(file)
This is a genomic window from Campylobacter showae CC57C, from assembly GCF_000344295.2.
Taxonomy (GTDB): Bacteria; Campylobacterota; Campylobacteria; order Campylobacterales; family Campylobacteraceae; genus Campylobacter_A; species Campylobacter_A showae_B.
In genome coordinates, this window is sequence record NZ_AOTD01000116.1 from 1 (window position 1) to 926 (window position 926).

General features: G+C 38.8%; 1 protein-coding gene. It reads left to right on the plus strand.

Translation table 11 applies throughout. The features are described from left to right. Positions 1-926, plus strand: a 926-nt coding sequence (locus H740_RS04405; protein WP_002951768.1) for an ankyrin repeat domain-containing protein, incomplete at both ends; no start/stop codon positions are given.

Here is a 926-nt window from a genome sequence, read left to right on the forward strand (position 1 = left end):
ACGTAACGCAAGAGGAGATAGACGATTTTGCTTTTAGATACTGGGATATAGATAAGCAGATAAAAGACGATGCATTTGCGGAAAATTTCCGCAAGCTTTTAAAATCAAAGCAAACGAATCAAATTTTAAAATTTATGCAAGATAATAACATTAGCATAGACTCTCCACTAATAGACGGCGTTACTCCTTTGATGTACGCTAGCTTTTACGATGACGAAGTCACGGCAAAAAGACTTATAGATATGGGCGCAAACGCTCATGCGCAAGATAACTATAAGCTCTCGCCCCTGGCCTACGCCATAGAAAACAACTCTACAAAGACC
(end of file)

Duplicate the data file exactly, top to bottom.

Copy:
This is a genomic window from Campylobacter showae CC57C, from assembly GCF_000344295.2.
Taxonomy (GTDB): Bacteria; Campylobacterota; Campylobacteria; order Campylobacterales; family Campylobacteraceae; genus Campylobacter_A; species Campylobacter_A showae_B.
In genome coordinates, this window is sequence record NZ_AOTD01000116.1 from 1 (window position 1) to 926 (window position 926).

General features: G+C 38.8%; 1 protein-coding gene. It reads left to right on the plus strand.

Translation table 11 applies throughout. The features are described from left to right. Positions 1-926, plus strand: a 926-nt coding sequence (locus H740_RS04405; protein WP_002951768.1) for an ankyrin repeat domain-containing protein, incomplete at both ends; no start/stop codon positions are given.

Here is a 926-nt window from a genome sequence, read left to right on the forward strand (position 1 = left end):
ACGTAACGCAAGAGGAGATAGACGATTTTGCTTTTAGATACTGGGATATAGATAAGCAGATAAAAGACGATGCATTTGCGGAAAATTTCCGCAAGCTTTTAAAATCAAAGCAAACGAATCAAATTTTAAAATTTATGCAAGATAATAACATTAGCATAGACTCTCCACTAATAGACGGCGTTACTCCTTTGATGTACGCTAGCTTTTACGATGACGAAGTCACGGCAAAAAGACTTATAGATATGGGCGCAAACGCTCATGCGCAAGATAACTATAAGCTCTCGCCCCTGGCCTACGCCATAGAAAACAACTCTACAAAGACC